TITLE 465 DEPARTMENT OF CHILD SERVICES
Economic Impact Statement
LSA Document #10-416
IC 4-22-2.1-5 Statement Concerning Rules Affecting Small Businesses
The Indiana Department of Child Services ("DCS" or "department") must license all residential treatment service providers (provider) in the state of Indiana. Every provider in Indiana must be licensed by the department in accordance with state law in order for the department to recommend the placement of a child with a provider and pay for the costs of such placement. This rule establishes the process by which the department will determine the cost-based rates that will be paid to the provider for placements and includes the unbundling of specific components of the cost of providing care to children placed by DCS with a provider for residential treatment services (for example, maintenance, administration, behavioral health, education) to ensure an open and transparent rate setting process.
Economic Impact on Small Businesses
The department anticipates no additional costs to small business providers. All providers are already required to submit annual cost reports for the purpose of allowing DCS to determine the amounts that DCS can claim for reimbursement under Title IV-E of the federal Social Security Act (IV-E cost of care) on behalf of children who are eligible for assistance under that program. The cost reports will become the basis for the calculation of both DCS payments to the providers and IV-E claiming amounts based on the IV-E cost of care. For those providers that become eligible to bill Medicaid for behavioral health services, there may be some minimal increase in administrative costs associated with the separate invoicing of behavioral health services to Medicaid. However, these additional costs are reflected in the cost studies used to determine Medicaid rates. For those small business providers that cannot meet Medicaid eligibility standards, they can partner with community mental health centers or other providers for the provision of behavioral health services.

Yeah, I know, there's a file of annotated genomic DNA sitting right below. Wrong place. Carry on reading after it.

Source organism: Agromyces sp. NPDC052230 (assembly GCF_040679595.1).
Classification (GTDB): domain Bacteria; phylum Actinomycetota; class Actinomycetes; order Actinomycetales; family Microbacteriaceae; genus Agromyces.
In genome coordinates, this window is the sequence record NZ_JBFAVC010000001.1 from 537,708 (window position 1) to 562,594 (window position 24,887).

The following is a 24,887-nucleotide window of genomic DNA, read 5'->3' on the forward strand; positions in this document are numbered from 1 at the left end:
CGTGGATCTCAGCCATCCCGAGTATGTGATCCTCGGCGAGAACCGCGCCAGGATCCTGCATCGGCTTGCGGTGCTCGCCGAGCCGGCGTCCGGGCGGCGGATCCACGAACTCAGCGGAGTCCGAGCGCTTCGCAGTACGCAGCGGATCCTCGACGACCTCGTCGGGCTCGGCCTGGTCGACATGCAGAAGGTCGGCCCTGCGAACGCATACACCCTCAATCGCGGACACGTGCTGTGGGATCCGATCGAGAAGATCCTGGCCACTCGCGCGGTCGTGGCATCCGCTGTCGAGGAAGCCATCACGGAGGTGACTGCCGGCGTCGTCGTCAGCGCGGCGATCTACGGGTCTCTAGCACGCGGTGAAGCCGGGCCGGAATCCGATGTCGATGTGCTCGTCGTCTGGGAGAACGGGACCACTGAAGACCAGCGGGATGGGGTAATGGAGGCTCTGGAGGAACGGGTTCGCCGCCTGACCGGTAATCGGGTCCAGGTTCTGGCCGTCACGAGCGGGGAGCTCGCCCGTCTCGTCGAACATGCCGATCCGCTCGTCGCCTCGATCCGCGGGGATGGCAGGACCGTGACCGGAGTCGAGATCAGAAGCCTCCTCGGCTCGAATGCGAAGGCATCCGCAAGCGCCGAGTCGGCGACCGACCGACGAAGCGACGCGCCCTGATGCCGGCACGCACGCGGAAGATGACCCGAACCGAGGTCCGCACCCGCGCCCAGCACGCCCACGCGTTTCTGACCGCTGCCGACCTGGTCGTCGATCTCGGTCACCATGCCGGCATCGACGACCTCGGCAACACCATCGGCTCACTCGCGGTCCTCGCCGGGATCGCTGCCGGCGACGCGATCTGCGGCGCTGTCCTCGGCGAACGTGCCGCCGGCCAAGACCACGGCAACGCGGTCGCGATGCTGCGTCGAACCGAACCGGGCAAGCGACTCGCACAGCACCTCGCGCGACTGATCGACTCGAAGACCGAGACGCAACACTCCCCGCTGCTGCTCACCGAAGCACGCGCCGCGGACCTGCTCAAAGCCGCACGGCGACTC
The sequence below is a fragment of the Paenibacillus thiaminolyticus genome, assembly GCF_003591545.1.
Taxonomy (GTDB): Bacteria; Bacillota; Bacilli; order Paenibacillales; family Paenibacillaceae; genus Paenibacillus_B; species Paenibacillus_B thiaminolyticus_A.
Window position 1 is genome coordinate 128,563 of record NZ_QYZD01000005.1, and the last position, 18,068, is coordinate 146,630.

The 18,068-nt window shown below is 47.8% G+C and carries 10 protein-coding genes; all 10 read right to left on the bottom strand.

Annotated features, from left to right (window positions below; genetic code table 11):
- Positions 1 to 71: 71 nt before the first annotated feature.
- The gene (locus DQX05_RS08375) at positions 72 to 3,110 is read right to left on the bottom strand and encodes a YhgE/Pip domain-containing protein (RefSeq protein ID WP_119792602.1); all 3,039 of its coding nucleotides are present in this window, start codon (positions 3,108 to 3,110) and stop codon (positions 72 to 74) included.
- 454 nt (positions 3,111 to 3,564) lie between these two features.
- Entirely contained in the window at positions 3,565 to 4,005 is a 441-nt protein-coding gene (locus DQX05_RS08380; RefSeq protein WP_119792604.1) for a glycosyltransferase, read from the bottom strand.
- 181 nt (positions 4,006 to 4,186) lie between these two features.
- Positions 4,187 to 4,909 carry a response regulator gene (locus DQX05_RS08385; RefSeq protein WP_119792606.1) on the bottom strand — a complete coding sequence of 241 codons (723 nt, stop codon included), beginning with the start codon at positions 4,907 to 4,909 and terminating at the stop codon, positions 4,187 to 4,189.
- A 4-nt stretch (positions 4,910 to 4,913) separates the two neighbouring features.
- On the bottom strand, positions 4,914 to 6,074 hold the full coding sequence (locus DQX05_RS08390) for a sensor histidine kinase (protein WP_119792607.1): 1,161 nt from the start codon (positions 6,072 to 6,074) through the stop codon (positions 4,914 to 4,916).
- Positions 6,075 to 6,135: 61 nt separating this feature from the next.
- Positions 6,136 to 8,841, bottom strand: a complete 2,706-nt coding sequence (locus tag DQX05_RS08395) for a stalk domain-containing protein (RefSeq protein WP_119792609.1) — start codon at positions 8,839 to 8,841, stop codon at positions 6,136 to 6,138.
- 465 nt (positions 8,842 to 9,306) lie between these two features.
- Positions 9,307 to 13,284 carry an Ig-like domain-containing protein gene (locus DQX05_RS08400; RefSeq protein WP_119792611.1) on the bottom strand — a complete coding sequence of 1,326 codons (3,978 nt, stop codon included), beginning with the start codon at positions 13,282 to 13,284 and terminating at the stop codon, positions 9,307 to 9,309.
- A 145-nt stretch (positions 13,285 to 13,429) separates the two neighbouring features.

Estimated Number of Small Businesses Affected
, which incorporates by reference IC 5-28-2-6
, defines a small business as a business entity that satisfies the following requirements:
(1) On at least fifty percent (50%) of the working days of the business entity occurring during the preceding calendar year, the business entity employed not more than one hundred fifty (150) employees.
(2) The majority of the employees of the business entity work in Indiana.
There are approximately 50 residential treatment service providers that meet the small business definition of IC 4-22-2.1-4
Estimate of the Average Annual Reporting, Record Keeping, and Other Administrative Costs That Small Businesses Will Incur to Comply with the Proposed Rule
The proposed rule has reporting, record keeping, and administrative requirements similar to the current process for rate setting affecting residential treatment services providers. Therefore, DCS estimates that the rule will not require small businesses to incur additional costs to comply with its provisions.
Estimate of the Total Annual Economic Impact That Compliance with the Proposed Rule Will Have on Small Businesses Subject to the Rule
The department anticipates no additional net costs to small business providers since all providers are already required to submit annual IV-E cost reports, which will become the basis for the calculation of rates. For those providers that become eligible to bill Medicaid for behavioral health services, there may be some minimal increase in administrative costs associated with the separate invoicing of behavioral health services to Medicaid. However, these additional costs are reflected in the cost studies used to determine Medicaid rates.
As payment rates reflect actual reasonable and prudent costs, some providers may see an increase in total revenue, all other things being equal, due to an increase in rates. Other providers may see a decline in total revenue, all other things being equal, due to a decrease in rates. At this time it is impossible for the department to calculate the actual impact on individual provider and aggregate provider revenues, but the anticipated change in aggregate revenue is not expected to be significant.
Statement Justifying Any Requirement or Cost That Is Imposed on Small Businesses by the Rule; and Not Expressly Required by the Statute Authorizing the Agency to Adopt the Rule; or Any Other State or Federal Law
For those children eligible for federal IV-E funding, it is a federal requirement that the state of Indiana cover the reasonable IV-E cost of care for out-of-home placements. Hence, the department must have a rate setting process that ensures that reasonable costs of residential facility placements are covered by provider rates.